Getting babies used to the dark.

Discussion in 'Raising Baby Chicks' started by Henriettamom919, May 22, 2019.

  1. Henriettamom919

    Henriettamom919 Songster

    May 1, 2019
    North of Seattle
    Never again will I use a heat lamp with chicks :rolleyes: I'm going heat cave all the way!

    So our babies are about to move outside and we've been preparing them by killing all lights but one distant lamp come 8pm or so. It's been several days now and they still just shriek holy heck for several minutes. The brooder is near two windows so it's not like it's pitch black just out of the blue!

    I swear, having them under that heat lamp day and night for those first weeks makes it so much harder to acclimate to night/day :barnie

    Rant over :gig
    Callender Girl and chrissynemetz like this.
  2. oldhenlikesdogs

    oldhenlikesdogs Puppy Dreaming

    Jul 16, 2015
    central Wisconsin
    I use a heat lamp. I generally start by leaving it off for an hour or two after dark than I turn it back on. The next night I wait longer. Chicks come to think of that heat lamp as their mom and are freaked out when it goes. You can also use a night light for a while. They are just scared kids without their mom, so you need to wean them off their artificial mom.
  3. Do they wake up when you turn it back on? I kinda don't get it. Mine have gotten heat from a flat panel and light from a room light or the sun. I try to keep the room light on a more or less natural day.
    Acre4Me likes this.
  4. chickens really

    chickens really Crazy Call Duck Momma

    I just let them naturally get used to the sun going down. Yesterday my Ducklings spent their first night outside in the nursery pen without any light or heat. They did fine with the natural loss of daylight.
    oldhenlikesdogs likes this.
  5. you can tell by my avatar that the Orpingtons like to stay up and enjoy the sunset before retiring to the coop.
  6. chickens really

    chickens really Crazy Call Duck Momma

    My chickens are outside till it's almost dark and then in they go to bed. I leave my pop door open all summer long.
    Willowspirit likes this.
  7. i am not used to how late it is before the sun goes down this far north. My husband closes the coop doors after he puts the horses up. They like being out late, too. I can't help it because i like being up late.
  8. chickens really

    chickens really Crazy Call Duck Momma

    Here where I live it's not really dark till 10:00 pm. My Birds usually are in my Coop by 9:30 pm. I'm usually in bed before my Chickens..:gig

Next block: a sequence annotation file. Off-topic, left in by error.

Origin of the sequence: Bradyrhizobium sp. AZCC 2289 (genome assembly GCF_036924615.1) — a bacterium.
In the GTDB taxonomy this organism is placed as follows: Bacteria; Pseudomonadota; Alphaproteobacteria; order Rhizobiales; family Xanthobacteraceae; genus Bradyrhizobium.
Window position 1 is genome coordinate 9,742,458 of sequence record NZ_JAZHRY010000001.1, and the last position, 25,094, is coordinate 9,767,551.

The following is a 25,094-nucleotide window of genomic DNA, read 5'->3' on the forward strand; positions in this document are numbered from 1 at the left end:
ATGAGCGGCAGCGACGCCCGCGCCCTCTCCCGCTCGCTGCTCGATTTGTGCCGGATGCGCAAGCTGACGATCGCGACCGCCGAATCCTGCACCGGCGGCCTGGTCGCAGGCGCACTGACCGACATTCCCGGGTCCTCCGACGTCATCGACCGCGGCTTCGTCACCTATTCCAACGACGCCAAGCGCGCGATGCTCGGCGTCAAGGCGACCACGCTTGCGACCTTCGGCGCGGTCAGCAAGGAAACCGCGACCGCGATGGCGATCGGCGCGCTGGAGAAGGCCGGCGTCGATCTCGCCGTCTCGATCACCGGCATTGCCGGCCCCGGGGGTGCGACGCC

Callender Girl likes this.
  9. LOL. Im in Oregon almost to Washington. I am usually awake after the chickens and before they get up too!
    chickens really likes this.
  10. Acre4Me

    Acre4Me Crowing

    Nov 12, 2017
    Western Ohio

    We've used heat lamp and heat plate and momma hen.

    Momma has been the best, but that doesn't always work out timing wise.

    Heat lamp is great for the first week as can keep a great eye on chicks, eating and pooping, and movement, etc really well.

    Heat plate is great because they get heat without light. Some people opt for a reptile ceramic heat emitter (no light, just heat, but plugs/screws into light socket).

    The brooder (solid sides, mesh top) is under a window inside the barn, so natural light, with heat plate. They settle down as light gets low - perfect!

    A week ago we had to turn on the lights in the barn after dark (chicks were only 2 weeks old), and then spouse decides to turn off all lights to leave - those chicks were chirping up a storm! They had already settled but with the light turning on, they got up to stretch, walk, eat, drink, etc and were caught in the dark when the light was suddenly put out. We had to turn the light back on, and then turn on one light in the loft, followed by turning off the main light (so there was dim light by the brooder). we had to take any chicks that were not under heat plate and place them under the edge, so that they could access heat once we turned off the light. Chickens don't move too much in the pitch dark and they were still too unfeathered to go the whole chilly night without access to heat. Overall, no solution is perfect, still need to watch out for those babies!

    Good luck with your next batch of chicks and whatever heating solution you decide on!
    Henriettamom919 likes this.

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